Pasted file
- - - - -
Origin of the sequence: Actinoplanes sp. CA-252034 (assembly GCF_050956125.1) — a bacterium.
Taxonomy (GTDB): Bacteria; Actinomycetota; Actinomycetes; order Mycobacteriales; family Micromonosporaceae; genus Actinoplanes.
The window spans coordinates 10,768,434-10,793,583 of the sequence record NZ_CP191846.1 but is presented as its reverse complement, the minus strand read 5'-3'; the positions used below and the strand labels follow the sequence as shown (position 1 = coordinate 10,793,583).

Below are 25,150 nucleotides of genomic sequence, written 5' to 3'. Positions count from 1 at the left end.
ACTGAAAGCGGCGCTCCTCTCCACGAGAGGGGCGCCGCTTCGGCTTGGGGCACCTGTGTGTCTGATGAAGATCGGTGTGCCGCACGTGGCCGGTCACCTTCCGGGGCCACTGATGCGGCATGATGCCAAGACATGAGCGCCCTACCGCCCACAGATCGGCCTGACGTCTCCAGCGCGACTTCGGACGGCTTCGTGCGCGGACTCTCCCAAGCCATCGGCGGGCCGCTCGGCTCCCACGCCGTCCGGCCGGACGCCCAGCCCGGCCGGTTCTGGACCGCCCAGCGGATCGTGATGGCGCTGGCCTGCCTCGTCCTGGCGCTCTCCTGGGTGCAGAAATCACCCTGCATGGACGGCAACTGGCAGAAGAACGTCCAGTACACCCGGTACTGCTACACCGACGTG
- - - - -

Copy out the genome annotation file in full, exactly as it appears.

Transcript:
Origin of the sequence: Actinoplanes sp. CA-252034 (assembly GCF_050956125.1) — a bacterium.
Taxonomy (GTDB): Bacteria; Actinomycetota; Actinomycetes; order Mycobacteriales; family Micromonosporaceae; genus Actinoplanes.
The window spans coordinates 10,768,434-10,793,583 of the sequence record NZ_CP191846.1 but is presented as its reverse complement, the minus strand read 5'-3'; the positions used below and the strand labels follow the sequence as shown (position 1 = coordinate 10,793,583).

Below are 25,150 nucleotides of genomic sequence, written 5' to 3'. Positions count from 1 at the left end.
ACTGAAAGCGGCGCTCCTCTCCACGAGAGGGGCGCCGCTTCGGCTTGGGGCACCTGTGTGTCTGATGAAGATCGGTGTGCCGCACGTGGCCGGTCACCTTCCGGGGCCACTGATGCGGCATGATGCCAAGACATGAGCGCCCTACCGCCCACAGATCGGCCTGACGTCTCCAGCGCGACTTCGGACGGCTTCGTGCGCGGACTCTCCCAAGCCATCGGCGGGCCGCTCGGCTCCCACGCCGTCCGGCCGGACGCCCAGCCCGGCCGGTTCTGGACCGCCCAGCGGATCGTGATGGCGCTGGCCTGCCTCGTCCTGGCGCTCTCCTGGGTGCAGAAATCACCCTGCATGGACGGCAACTGGCAGAAGAACGTCCAGTACACCCGGTACTGCTACACCGACGTG